Has anyone had an issue with TSA making you throw your prepackaged food away? My friend flew from Baltimore to Cali and they made her throw away her granola bar.  I am worried I won't have anything to eat for a 12 hour flight if they make me throw these away at security.

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http://www.tsa.gov/traveler-information/traveling-food-or-gifts

 

I have never been asked to throw away any food I have tried to take aboard.   I looked on the TSA website and it looks like most things they will not let you bring aboard or things that are gel or liquid type, I do see that they list spreads like cheese and peanut butter, but your go picnic meal will be sealed so I can't imagine them giving you trouble with the cheese spread and I have taken both cheese spread and idvidual cups and envelops of peanut butter and have never been asked to throw them away, maybe becuase it is a sealed package and not something I packages myself?   Looks like on that link there is also an app you can download so if you have questions about an item.    Hope that helps some.   I LOVE to travel, we head out this afternoon for a 10 day trip but we are driving for this one.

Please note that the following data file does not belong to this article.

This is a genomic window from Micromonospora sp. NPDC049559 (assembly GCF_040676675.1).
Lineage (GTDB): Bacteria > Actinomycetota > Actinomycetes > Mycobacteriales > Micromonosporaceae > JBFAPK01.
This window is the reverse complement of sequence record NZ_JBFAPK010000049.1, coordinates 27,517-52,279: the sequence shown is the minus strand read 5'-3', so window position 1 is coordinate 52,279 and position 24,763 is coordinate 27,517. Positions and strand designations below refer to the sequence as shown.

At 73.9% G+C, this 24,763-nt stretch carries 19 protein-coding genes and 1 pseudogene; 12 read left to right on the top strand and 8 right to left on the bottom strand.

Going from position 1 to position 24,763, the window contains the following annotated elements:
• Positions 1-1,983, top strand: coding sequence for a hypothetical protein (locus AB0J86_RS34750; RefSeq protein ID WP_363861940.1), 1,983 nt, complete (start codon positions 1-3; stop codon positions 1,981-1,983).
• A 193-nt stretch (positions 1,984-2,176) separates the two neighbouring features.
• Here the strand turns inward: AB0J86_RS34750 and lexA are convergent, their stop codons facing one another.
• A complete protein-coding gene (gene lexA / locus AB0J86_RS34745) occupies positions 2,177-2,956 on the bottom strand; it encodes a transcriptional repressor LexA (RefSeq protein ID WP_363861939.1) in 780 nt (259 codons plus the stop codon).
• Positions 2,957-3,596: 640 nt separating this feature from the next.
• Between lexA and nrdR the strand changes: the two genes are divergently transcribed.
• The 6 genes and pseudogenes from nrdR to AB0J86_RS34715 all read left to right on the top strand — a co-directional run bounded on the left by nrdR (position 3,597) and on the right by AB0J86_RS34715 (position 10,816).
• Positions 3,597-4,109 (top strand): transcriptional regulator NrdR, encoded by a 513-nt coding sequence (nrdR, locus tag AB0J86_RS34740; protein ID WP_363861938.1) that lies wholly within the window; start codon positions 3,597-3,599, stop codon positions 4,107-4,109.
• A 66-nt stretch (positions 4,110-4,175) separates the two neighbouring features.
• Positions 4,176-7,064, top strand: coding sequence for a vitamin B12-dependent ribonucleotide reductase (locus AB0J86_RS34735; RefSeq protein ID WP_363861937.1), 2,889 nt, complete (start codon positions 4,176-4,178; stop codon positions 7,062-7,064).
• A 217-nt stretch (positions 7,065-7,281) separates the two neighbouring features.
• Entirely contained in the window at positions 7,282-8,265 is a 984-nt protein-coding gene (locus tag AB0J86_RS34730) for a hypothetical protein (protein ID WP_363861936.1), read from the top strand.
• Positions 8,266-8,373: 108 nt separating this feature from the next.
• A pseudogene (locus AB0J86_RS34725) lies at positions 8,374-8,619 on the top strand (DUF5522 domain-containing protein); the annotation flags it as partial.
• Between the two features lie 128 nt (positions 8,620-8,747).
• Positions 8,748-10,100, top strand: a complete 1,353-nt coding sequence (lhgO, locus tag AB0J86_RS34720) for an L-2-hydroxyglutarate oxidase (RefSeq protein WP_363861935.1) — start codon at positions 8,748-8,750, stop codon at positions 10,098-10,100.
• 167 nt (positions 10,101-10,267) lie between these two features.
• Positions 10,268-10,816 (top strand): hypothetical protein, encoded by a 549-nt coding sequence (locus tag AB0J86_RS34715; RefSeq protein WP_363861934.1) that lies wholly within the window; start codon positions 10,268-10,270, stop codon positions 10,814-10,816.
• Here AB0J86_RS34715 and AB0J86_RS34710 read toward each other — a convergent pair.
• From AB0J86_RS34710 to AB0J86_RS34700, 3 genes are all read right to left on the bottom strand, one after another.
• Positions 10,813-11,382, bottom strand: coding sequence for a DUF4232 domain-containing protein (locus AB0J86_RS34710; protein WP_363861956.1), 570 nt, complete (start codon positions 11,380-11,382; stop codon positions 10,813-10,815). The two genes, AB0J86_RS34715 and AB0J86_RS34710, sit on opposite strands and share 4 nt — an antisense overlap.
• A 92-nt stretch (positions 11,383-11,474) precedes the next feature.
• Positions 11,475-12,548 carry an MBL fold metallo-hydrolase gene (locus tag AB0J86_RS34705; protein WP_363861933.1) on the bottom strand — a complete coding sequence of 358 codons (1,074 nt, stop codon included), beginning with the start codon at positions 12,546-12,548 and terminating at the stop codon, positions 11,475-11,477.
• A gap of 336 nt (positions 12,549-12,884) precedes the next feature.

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Get a letter from your doctor stating you have severe dietary restrictions and need to travel with your own food.  I just got back from San Francisco, also.  I didn't find it as easy as others have mentioned to find gluten-free restaurants, and the ones I did find are very expensive.  Mariposa Bakery, Pier 23, and the San Franciscan (all on Embarkadero) have gluten-free options.  I used a travel blog to find gluten-free foods in airports, and it was a dismal failure, except for listing CIBO (an organic grab n go).  I got a pretty good turkey sandwich.  

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Make sure that the GO Picnics you get are the Gluten Free ones - I was excited to see some at an airport until I realized they weren't gluten-free versions.

 

As others have said, San Francisco should be easy.  I imagine Sweden also won't be too bad, but I'd bring some things just in case.  Most Swedes speak decent English.  

 

When I've traveled overseas recently, I've e-mailed the Celiac Society of each country (googled for the name) and asked them for advice, for the local words, and brands/stores where I can stock up on things to eat in my hotel room.

 

Good luck.